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Sleep Disorders And How to Alleviate Them


Sleep Disorders And How to Alleviate Them
“When you find depression, even when you find anxiety, when you scratch the surface, 80 to 90 percent of the time you find a sleep problem as well." 

-Brad Wolgast, University of Delaware, psychologist 

While everyone looks forward to a great night’s rest, many can only daydream about it because they are plagued with a sleep disorder. Today 40 million people in the United States suffer from chronic long-term sleep disorders. The good news is, most can be alleviated or cured with the proper diagnosis and treatment. Today we’re going to cover various sleep disorders, how they can affect you and how to treat them.



Insomnia prevents you from getting the adequate rest you need. Whether it’s categorized as difficulty falling asleep, waking up throughout the night or both, those that suffer from insomnia have options. While all cases vary, some insomnia is brought on by stress or other psychological pressures, while other cases could be related to medical conditions such as sleep apnea or chronic pain. If you feel as though you’re suffering from insomnia, visit your doctor to discuss your options. Depending on what is causing your insomnia, whether it be psychological or medical, treatments range from:

  • Cognitive therapy
  • Medical therapy
  • Alternative medicines



Ever felt so tired you could just fall asleep right where you are? With narcolepsy, that could very well happen. An estimated 1 in 2,000 people in the U.S. suffer from narcolepsy, and almost 3 million suffer worldwide. Narcoleptics tend to struggle during their day to day because they could fall asleep at any moment, have the potential to hallucinate as they move between their asleep and awake states and can suffer from sleep paralysis. This is a phenomenon where your muscles are relaxed and unable to move, but you’re conscious and aware of your surroundings. It’s thought that only 25% of cases are diagnosed, so if you are experiencing some of these same issues, talk to your doctor. While narcolepsy cannot be fully cured, there are some medicinal alternatives and therapies that could make a narcoleptic’s day much easier. Treatments range from:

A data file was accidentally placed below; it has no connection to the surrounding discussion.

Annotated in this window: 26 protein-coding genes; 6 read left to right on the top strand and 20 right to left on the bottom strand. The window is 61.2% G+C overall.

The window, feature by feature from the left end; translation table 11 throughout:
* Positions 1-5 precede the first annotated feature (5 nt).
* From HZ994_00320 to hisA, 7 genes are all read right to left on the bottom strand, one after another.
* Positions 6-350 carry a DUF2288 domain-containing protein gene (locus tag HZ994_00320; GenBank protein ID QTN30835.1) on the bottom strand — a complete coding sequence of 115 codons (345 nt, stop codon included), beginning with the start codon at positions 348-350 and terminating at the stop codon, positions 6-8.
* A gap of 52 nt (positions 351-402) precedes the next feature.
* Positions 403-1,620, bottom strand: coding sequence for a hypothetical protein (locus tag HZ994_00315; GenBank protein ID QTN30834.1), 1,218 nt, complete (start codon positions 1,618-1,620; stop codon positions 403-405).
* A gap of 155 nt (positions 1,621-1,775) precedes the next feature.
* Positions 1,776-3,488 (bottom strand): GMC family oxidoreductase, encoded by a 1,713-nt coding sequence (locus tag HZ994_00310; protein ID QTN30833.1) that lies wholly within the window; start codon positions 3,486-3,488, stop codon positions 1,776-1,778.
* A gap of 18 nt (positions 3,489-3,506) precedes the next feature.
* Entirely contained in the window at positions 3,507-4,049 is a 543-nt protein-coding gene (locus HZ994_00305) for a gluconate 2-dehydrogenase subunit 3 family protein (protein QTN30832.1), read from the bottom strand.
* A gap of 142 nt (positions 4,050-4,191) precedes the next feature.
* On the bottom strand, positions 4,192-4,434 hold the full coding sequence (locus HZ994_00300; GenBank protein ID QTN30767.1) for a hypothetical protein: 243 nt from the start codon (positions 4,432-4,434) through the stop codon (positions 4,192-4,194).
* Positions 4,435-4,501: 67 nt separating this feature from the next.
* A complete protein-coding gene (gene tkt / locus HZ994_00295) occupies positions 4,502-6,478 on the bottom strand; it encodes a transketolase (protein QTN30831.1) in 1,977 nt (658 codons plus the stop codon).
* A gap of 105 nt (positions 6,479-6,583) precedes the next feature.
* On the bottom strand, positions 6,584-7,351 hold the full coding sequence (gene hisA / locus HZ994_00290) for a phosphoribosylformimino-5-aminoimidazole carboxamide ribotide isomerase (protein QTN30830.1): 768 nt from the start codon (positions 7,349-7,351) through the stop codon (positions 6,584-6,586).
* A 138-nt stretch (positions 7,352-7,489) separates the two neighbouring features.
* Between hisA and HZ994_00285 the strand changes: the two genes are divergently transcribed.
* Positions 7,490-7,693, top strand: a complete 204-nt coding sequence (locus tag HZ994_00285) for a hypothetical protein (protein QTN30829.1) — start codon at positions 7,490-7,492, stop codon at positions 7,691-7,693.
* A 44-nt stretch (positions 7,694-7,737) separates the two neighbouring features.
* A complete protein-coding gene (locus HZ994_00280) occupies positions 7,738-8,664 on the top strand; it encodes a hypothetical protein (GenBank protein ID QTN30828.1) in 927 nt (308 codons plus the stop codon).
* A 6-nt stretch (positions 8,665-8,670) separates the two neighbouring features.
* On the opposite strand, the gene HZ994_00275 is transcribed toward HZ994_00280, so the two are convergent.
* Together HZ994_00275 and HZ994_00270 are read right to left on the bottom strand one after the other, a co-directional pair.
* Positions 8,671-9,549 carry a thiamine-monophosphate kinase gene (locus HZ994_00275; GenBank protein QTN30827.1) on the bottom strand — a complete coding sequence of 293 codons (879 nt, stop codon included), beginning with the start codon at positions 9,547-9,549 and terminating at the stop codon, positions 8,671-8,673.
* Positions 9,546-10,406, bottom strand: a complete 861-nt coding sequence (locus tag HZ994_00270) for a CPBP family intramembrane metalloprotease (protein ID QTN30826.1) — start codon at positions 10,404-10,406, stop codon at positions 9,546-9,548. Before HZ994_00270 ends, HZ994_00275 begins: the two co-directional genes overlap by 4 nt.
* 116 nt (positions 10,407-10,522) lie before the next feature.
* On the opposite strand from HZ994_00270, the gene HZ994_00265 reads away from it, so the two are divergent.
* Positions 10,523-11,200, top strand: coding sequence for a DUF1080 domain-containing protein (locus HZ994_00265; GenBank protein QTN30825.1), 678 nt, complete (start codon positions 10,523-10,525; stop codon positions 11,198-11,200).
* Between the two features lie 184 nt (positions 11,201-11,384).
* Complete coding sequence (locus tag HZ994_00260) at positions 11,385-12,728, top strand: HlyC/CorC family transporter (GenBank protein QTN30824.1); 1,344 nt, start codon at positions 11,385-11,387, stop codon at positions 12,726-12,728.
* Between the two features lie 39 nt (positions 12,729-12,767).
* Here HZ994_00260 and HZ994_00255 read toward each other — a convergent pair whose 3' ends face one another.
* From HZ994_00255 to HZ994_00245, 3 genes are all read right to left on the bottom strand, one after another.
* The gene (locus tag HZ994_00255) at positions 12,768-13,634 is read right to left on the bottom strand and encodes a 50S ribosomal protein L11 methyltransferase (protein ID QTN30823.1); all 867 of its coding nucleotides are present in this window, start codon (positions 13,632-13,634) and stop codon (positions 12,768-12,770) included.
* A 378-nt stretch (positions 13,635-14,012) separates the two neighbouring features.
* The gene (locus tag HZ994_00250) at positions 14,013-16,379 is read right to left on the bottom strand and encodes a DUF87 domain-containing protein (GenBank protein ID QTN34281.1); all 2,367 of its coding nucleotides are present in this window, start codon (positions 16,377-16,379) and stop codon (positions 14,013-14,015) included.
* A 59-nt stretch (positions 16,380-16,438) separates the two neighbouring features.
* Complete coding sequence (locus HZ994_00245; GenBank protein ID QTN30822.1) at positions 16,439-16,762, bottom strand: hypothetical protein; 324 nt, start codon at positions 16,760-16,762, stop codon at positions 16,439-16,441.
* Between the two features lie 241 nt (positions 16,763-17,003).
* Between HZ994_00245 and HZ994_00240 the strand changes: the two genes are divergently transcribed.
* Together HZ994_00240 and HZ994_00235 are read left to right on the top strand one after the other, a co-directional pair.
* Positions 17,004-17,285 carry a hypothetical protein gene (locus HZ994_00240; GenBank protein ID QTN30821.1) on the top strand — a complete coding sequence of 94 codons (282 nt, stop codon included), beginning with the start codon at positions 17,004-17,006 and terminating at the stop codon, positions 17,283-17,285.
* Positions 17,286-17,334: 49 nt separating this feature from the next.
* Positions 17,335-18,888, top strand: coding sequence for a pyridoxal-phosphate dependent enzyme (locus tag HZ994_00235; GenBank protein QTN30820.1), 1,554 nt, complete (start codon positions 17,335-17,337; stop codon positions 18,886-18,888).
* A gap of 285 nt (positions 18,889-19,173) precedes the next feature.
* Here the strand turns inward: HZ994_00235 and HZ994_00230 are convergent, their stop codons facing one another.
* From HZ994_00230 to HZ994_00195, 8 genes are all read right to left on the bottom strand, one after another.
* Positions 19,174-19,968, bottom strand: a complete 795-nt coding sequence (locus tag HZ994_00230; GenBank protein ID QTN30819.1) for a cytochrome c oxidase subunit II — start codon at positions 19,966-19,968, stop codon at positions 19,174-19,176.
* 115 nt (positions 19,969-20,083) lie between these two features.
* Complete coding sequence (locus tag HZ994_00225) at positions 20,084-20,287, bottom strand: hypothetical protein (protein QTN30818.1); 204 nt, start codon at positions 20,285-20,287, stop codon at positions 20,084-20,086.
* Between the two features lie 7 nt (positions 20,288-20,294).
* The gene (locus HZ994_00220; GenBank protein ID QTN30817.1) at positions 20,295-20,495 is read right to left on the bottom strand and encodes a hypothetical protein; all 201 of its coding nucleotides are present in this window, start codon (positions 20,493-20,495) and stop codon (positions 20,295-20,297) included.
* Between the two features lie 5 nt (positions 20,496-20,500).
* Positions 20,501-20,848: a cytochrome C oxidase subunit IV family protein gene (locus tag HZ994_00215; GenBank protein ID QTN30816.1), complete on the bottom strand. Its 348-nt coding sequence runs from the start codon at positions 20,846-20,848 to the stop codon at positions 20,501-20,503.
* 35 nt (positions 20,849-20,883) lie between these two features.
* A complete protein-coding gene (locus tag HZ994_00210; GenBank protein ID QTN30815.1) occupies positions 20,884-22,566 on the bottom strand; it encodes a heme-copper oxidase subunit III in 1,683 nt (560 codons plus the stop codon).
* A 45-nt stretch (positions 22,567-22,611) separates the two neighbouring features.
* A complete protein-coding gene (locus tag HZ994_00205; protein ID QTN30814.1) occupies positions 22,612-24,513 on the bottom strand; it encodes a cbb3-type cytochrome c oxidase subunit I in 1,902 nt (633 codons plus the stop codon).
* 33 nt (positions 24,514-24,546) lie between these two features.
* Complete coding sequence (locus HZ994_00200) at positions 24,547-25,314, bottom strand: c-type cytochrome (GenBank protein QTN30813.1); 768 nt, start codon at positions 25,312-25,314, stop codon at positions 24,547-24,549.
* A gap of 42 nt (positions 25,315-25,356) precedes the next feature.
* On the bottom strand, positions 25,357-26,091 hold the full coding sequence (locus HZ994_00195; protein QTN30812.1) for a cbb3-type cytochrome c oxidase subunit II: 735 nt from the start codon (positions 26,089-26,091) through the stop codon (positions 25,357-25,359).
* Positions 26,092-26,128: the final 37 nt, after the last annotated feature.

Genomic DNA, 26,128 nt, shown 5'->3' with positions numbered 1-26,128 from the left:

• Modern medications
  • Lifestyle adjustments
  • Support groups


Sleep Apnea

Sleep apnea is dangerous for a variety of reasons. If you suffer from sleep apnea, this means that your breathing is often interrupted throughout the night, which results in an improper flow of oxygen to your brain and the rest of your body. This can occur one of two ways - either your throat muscles relax, causing an obstructed airway, or your brain stops sending signals to your body to breathe. Due to the poor airflow circulation throughout your body, you could develop other health-related problems like an irregular heartbeat, depression, diabetes and more. If you need help treating your sleep apnea, schedule a visit with your doctor. The good news is, there are solutions that can help you breathe throughout the night, like a CPAP machine. CPAP, meaning “Continuous Positive Airway Pressure”, helps you breathe throughout the night and prevents your airway from collapsing when it normally might. Other treatments include: